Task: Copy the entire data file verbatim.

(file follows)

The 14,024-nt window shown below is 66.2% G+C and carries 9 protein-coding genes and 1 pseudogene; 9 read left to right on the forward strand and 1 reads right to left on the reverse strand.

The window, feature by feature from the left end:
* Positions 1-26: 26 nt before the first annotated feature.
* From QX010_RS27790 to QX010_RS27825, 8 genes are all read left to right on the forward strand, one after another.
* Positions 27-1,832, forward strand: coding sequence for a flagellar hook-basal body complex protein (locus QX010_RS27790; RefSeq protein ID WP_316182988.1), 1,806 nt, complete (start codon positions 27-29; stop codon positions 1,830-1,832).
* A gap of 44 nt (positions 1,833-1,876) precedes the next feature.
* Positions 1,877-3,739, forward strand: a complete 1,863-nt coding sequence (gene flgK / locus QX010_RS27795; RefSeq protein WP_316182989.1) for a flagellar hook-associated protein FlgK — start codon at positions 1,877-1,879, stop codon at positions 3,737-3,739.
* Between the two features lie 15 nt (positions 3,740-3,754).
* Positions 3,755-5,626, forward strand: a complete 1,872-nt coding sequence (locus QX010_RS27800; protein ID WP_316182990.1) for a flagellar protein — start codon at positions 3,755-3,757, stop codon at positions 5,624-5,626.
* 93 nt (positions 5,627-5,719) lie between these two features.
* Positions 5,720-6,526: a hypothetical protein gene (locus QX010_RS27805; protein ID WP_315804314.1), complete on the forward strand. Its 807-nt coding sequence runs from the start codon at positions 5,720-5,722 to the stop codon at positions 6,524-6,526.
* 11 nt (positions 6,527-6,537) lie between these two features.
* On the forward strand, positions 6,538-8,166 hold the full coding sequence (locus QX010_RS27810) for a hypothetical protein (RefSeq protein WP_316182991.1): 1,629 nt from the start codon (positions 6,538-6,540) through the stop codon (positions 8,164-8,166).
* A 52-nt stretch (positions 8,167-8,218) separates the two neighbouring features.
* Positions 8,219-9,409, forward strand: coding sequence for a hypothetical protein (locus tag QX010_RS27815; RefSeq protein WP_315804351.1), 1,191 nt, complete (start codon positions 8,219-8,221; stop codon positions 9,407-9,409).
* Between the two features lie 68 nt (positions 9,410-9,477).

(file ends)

The 14,024-nt window shown below is 66.2% G+C and carries 9 protein-coding genes and 1 pseudogene; 9 read left to right on the forward strand and 1 reads right to left on the reverse strand.

The window, feature by feature from the left end:
* Positions 1-26: 26 nt before the first annotated feature.
* From QX010_RS27790 to QX010_RS27825, 8 genes are all read left to right on the forward strand, one after another.
* Positions 27-1,832, forward strand: coding sequence for a flagellar hook-basal body complex protein (locus QX010_RS27790; RefSeq protein ID WP_316182988.1), 1,806 nt, complete (start codon positions 27-29; stop codon positions 1,830-1,832).
* A gap of 44 nt (positions 1,833-1,876) precedes the next feature.
* Positions 1,877-3,739, forward strand: a complete 1,863-nt coding sequence (gene flgK / locus QX010_RS27795; RefSeq protein WP_316182989.1) for a flagellar hook-associated protein FlgK — start codon at positions 1,877-1,879, stop codon at positions 3,737-3,739.
* Between the two features lie 15 nt (positions 3,740-3,754).
* Positions 3,755-5,626, forward strand: a complete 1,872-nt coding sequence (locus QX010_RS27800; protein ID WP_316182990.1) for a flagellar protein — start codon at positions 3,755-3,757, stop codon at positions 5,624-5,626.
* 93 nt (positions 5,627-5,719) lie between these two features.
* Positions 5,720-6,526: a hypothetical protein gene (locus QX010_RS27805; protein ID WP_315804314.1), complete on the forward strand. Its 807-nt coding sequence runs from the start codon at positions 5,720-5,722 to the stop codon at positions 6,524-6,526.
* 11 nt (positions 6,527-6,537) lie between these two features.
* On the forward strand, positions 6,538-8,166 hold the full coding sequence (locus QX010_RS27810) for a hypothetical protein (RefSeq protein WP_316182991.1): 1,629 nt from the start codon (positions 6,538-6,540) through the stop codon (positions 8,164-8,166).
* A 52-nt stretch (positions 8,167-8,218) separates the two neighbouring features.
* Positions 8,219-9,409, forward strand: coding sequence for a hypothetical protein (locus tag QX010_RS27815; RefSeq protein WP_315804351.1), 1,191 nt, complete (start codon positions 8,219-8,221; stop codon positions 9,407-9,409).
* Between the two features lie 68 nt (positions 9,410-9,477).